- Decent Camera
- Good Build Quality
- Good Performance
- Amazing Battery Life
- Value for Money
- No HDR in Camera
Asus Malaysia, unveiled their new lineup of Zenfone Max device. This is a lineup by its own which does not share any sort of relation with the Flagship series we are familiar about. From their previous Max device, we know it for it’s ridiculously amazing battery life. But adding the Plus to it’s name makes a difference. Because the package just got a whole lot better. Introducing the Asus Zenfone Max Plus M1. Is this the device that’s going to set a new benchmark to the Mid range device? Find out in this Full Review.
Design & Build Quality
In terms of design, The Asus Zenfone Max Plus M1 resembles their Zenfone 4 Max Pro. For instance, the design of the body on the back of the design, the camera layout as well. There’s two noticeable change with the design. That is the fingerprint sensor, which is now on the back of the device. The reason why there’s a fingerprint sensor on the back is because of the fact that it features an 18:9 aspect ratio, which is the second change. The color finishing on my device is a dark blue finish that adds some premium look to it. On the front, the display has a curved 2.5D glass.
As for the build quality, the device feels good. The curved back makes the device easier to hold and operate with one hand. The buttons on the Max Plus M1 is super clicky and responsive. It’s very satisfying. The capacitive touch buttons are gone as well, so there’s none to be found. Overall, it’s surprisingly good and the build quality is great.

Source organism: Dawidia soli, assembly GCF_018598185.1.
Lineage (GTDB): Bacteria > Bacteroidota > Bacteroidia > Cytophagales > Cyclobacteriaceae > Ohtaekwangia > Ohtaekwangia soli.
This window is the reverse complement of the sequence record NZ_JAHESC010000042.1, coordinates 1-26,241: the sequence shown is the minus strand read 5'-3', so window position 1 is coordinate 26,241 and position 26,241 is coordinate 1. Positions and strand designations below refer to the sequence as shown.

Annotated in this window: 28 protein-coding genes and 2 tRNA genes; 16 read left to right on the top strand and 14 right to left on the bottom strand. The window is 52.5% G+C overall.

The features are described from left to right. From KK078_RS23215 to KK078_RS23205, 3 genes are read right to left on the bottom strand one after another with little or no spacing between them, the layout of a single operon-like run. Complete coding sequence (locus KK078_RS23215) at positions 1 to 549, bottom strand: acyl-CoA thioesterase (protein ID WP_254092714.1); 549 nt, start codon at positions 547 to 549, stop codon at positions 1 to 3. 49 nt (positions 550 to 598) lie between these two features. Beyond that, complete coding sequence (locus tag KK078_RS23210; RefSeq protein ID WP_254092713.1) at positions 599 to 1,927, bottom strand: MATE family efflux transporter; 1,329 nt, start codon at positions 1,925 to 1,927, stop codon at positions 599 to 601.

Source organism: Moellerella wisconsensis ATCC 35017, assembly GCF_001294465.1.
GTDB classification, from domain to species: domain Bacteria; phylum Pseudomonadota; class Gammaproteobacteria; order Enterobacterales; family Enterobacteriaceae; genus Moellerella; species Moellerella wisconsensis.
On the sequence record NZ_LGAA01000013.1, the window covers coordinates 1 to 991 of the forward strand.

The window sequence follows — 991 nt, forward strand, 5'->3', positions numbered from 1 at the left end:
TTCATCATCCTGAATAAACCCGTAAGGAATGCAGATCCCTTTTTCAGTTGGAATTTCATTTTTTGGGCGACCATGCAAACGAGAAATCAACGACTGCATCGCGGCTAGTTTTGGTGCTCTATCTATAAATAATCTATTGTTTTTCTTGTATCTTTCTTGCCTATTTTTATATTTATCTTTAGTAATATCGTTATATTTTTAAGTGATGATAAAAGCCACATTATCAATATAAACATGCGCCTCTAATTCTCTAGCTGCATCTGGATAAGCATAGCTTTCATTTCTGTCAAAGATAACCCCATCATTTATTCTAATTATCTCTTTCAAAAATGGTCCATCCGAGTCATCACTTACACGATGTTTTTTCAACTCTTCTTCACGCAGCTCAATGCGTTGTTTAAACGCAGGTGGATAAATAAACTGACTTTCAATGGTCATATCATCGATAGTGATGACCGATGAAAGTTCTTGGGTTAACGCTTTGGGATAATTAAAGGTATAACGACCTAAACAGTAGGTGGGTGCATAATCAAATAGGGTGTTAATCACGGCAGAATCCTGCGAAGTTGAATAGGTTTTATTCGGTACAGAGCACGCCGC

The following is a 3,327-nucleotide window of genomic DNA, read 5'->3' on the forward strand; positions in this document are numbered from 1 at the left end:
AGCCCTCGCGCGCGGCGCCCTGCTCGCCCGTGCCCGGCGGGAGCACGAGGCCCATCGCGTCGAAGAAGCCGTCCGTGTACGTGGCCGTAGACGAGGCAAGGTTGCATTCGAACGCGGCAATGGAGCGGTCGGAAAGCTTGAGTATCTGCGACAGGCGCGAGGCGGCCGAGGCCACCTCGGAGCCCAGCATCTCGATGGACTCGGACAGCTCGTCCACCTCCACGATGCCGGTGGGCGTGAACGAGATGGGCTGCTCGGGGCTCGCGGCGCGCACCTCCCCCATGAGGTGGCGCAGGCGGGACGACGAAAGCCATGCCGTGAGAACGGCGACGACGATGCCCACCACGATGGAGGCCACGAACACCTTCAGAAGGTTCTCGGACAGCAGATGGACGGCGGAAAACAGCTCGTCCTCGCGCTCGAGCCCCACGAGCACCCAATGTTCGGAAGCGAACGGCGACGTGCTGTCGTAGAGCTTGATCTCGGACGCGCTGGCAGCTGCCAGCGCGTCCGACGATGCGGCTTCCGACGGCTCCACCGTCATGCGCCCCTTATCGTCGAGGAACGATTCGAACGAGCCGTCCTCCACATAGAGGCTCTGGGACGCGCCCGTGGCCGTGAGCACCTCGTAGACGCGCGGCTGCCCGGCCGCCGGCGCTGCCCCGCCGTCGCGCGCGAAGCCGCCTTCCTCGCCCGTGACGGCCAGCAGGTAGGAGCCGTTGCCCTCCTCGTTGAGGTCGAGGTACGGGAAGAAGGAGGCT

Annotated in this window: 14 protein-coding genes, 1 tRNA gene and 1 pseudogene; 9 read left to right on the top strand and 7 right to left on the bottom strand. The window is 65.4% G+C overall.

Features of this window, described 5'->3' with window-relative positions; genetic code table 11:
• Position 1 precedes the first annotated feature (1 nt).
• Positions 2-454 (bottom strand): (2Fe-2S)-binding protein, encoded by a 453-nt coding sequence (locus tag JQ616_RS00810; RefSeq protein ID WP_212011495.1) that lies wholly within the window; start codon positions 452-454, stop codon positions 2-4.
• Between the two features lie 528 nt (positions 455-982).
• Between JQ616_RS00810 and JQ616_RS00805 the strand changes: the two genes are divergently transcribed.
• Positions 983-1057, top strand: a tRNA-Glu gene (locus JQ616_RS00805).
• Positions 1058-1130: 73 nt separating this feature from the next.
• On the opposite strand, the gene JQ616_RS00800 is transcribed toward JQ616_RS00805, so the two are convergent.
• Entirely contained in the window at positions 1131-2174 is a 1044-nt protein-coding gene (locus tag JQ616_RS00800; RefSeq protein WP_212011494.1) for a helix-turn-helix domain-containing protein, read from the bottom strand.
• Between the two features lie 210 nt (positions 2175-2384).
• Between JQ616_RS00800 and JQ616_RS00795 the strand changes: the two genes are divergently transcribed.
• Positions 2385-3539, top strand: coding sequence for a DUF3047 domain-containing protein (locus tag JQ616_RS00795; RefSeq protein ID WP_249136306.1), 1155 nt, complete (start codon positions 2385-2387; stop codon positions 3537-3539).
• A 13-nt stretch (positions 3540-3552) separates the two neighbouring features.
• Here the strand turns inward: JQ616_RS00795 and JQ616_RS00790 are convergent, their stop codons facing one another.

Specification & Benchmark
The Zenfone Max Plus M1 packs a Mediatek MT6750T Octa-core processor that’s clocked in at 1.5GHz with 4GB of RAM. As for the storage, we have 32GB Internal and that can be expanded with the help of an Micro SD Card. Below here you can see the benchmark score of the Zenfone Max Plus M1. Do take note that, bench mark scores does not add up to everyday performance.
Asus has opted in for a 720p display with the new 18:9 aspect ratio display. In fact, this is the company’s first device to opt in for a display with such ratio. It’s a 5.7″ display in a 5.5″ body. I’ve seen so many 720p displays in the market, they either have the poorest viewing angle or the ppi is too low that you can even see the pixels. But that’s not the case with the Max Plus M1.
The display has a beautiful color profile that pops and has details to the content that I watch or use. It’s more towards the cooler tone but you can change it in the setting. Watching series like Goblin on iflix or Altered Carbon from Netflix, it was still alright. The only place where the display was not really visible, is when I was spending my time outdoor. The display is a bit dim under bright sunlight. Inside a room or a hall, it’s good enough. In fact, the lowest brightness is pleasing to the eye when using it at night.
Kudos Asus, that’s a good 720p display right there.
In terms of performance, the device handles daily tasks really well. For instance, listening to Spotify, watching series and movies on iflix, scrolling through my feed… you know what I mean. Now playing games on the Max Plus M1 is another story. Playing titles like Monument Valley, Limbo and Leo’s Fortune was totally alright.
Playing heavy titles like Tekken for instance, which requires powerful processor to handle the GPU counterpart, took a bit longer than usual to setup but after the setup, the game worked fine. There was certain delay when fighting, and skipping frames. Still I was able to play the game without no other hiccups. Good thing it didn’t crash. Overall, I can say you can play some decent title and it’s good when it comes to daily usage.
Battery Life & Charging
The Zenfone Max Plus M1 packs a 4130 mAh under the hood. For a device this small, it packs a really huge battery. Under heavy usage, the device lasted longer than I expected. I was binge racing Netflix, scroll through my social network and gamed a little while, I still had 29% battery in the middle of the night. Under the light usage, I was able to get about 46% battery left, which is ridiculously amazing.